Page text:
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Ben Simmons and the 76ers

(Photo via ESPN)

It’s getting harder and harder for Philadelphia 76ers fans to trust the process as the years go on, and the playoff eliminations pile up. At least this time, Joel Embiid played like the superstar he is, but there is one guy who is receiving endless flack (and rightfully so).

That guy is Ben Simmons, and it’s no surprise everyone in Philadelphia currently wants his head on a platter after another disappointing playoff performance.

When you look at his basic stats from this postseason, they’re okay. But then you see his free throw percentage and gag (it was the worst in playoff history).

So then maybe you want to give him another chance and keep scrolling, but then you see that he only took three shots in the fourth quarter...over the span of the entire series against Atlanta.

If those two stats aren’t alarming enough, maybe you tune into the games to give him the benefit of the doubt, and then you see him make some nice passes and have good defensive possessions and think everyone is overreacting.

But then you see him pass up an easy finish over Trae Young in the fourth quarter of a tight game seven, for no reason, while the TNT scoreboard rolls out a graphic saying he is shooting 2/16 in his biggest game since you know what.

Matisse Thybulle, who received the pass, was fouled and went on to split his free throws. It was that moment when the bow was wrapped over their season.

All in all, this has become a serious problem, and it’s about time they look into breaking up the once-promising duo of Embiid and Simmons. But how do they go about this? And should they?

The tough pill to swallow

It seems as if the answers to the questions regarding the ability of this duo to go deep together are finally here. And it really doesn’t look like it’s a feasible thing to foresee anymore.

The team went and solved all its apparent issues in the off-season under new General Manager Daryl Morey. They got rid of Al Horford’s contract, they added a sharpshooter in Seth Curry, they got a reliable two-way guard in Danny Green, and they even parted ways with Brett Brown in favour of Doc Rivers.

And yet they still failed.

The team had completely different rosters surrounding the duo each of the last four years since they became a contender that had some significant differences in playstyle.

And yet all of them failed.

The one constant that never got shaken up was the Embiid and Simmons duo, and while Embiid shook off the rust and showed the world he could shine under the bright lights, Simmons never seemed to follow suit.

The reality is that Simmons doesn’t have what it takes to flourish under this roster. His playstyle doesn’t bode well in a halfcourt setting without a jump shot (which is how the game is mostly played in the postseason), and Embiid’s dominant post-game almost renders Simmons useless around the key unless Embiid draws a double team, since that’s his space every possession.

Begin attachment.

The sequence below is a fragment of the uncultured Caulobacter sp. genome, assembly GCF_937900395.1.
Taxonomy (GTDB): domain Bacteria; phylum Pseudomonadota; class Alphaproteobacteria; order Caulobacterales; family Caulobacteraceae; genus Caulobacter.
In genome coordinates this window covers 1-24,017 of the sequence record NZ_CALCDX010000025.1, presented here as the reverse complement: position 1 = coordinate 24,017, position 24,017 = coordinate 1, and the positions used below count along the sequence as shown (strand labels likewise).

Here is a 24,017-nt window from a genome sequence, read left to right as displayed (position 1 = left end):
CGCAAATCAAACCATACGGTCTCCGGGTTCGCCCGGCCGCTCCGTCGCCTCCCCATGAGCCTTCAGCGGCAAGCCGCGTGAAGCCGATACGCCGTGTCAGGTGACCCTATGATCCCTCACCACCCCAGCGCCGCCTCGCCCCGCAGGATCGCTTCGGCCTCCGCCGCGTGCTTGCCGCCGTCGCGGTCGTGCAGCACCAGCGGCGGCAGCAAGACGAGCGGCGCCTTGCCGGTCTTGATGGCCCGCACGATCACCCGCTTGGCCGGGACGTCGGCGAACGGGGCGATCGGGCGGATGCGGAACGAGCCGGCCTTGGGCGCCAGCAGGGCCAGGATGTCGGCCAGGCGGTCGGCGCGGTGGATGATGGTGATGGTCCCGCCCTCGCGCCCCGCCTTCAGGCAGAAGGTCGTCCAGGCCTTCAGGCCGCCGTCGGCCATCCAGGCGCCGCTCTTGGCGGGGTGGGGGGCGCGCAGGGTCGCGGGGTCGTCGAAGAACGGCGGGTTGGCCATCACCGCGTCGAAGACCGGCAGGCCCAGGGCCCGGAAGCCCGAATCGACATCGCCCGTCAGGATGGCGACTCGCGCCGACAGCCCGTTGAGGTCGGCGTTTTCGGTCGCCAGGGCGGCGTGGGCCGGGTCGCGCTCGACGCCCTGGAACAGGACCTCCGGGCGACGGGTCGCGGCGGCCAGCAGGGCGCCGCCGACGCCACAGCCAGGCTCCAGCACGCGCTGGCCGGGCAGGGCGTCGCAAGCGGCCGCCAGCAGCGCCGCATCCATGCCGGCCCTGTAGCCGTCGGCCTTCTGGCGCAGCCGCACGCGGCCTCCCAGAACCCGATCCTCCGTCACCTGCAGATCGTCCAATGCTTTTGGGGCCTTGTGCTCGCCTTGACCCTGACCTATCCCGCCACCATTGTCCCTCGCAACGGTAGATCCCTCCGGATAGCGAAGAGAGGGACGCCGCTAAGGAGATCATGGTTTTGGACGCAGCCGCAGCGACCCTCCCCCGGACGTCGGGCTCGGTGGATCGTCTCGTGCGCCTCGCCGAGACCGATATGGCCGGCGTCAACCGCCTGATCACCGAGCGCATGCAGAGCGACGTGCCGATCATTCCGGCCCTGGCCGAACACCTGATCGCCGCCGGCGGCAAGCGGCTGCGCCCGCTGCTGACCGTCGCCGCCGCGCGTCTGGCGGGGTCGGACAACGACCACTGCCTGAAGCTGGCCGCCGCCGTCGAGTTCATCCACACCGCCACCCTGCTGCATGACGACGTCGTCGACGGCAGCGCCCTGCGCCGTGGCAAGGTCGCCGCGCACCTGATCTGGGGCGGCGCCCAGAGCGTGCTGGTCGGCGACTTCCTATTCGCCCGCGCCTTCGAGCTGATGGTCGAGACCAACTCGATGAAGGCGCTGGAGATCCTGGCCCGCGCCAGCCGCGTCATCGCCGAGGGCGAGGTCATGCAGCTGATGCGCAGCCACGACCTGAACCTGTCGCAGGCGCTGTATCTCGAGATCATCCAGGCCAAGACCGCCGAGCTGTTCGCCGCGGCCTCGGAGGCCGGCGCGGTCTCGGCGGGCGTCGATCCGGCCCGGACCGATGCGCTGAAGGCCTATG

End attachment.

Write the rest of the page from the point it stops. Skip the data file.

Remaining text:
So ultimately, it’s time for Philadelphia to find a point guard that can shoot and function cohesively in a halfcourt setting. Despite Simmons’ hefty contract, he still has a solid chunk of value even if it’s gone down after this postseason.

What this means for Philadelphia

The Sixers are going to have to make a tough decision this off-season, and as already mentioned, they should look into moving Simmons for pieces that fit the team.

While his contract is certainly underwhelming right now, people still need to consider the fact that he’s only 24 years old and is a very talented player. So while moving him might not be the easiest task, it shouldn’t be as difficult as some may believe.

If Philadelphia can find their guy at the point guard position, and learn their lesson from the trade deadline, then they’ll be able to move on comfortably from Simmons (it could even come directly from a Simmons trade).

The team is still going to be good without Simmons as long as Embiid is the main piece, though they can actually come through when it matters most.

All in all, the team needs a shake-up, and this time it’s clear who the odd man out is.

What this means for Simmons

Despite all this, there is no need to close the book on Simmons as a player overall. He’s still an ultra-athletic player with great size and fantastic defensive abilities. Also, his playmaking can be elite and he can make remarkable passes.

However, the passing can also be his downfall, in the sense that it can get a bit excessive. The fact that he still hasn’t developed a reliable jumper after several years in the NBA is a problem, and it will only lead to his confidence being further diminished in important scenarios.

If he can find a role on a team that could turn him into a star passing big with insane transition abilities, it would do wonders for his career.

Unfortunately, his time as a point guard should come to an end. He doesn’t have what it takes to be a championship point guard with his limited scoring skillset until he develops a reliable jump shot.

A fresh start is needed for both parties, but the honest verdict is that Simmons doesn’t fit here anymore. Anyone who says otherwise is thinking too wishfully.

At the end of the day, if Philadelphia can find a guy who can take more than three fourth-quarter shots in a seven-game series, that would be great


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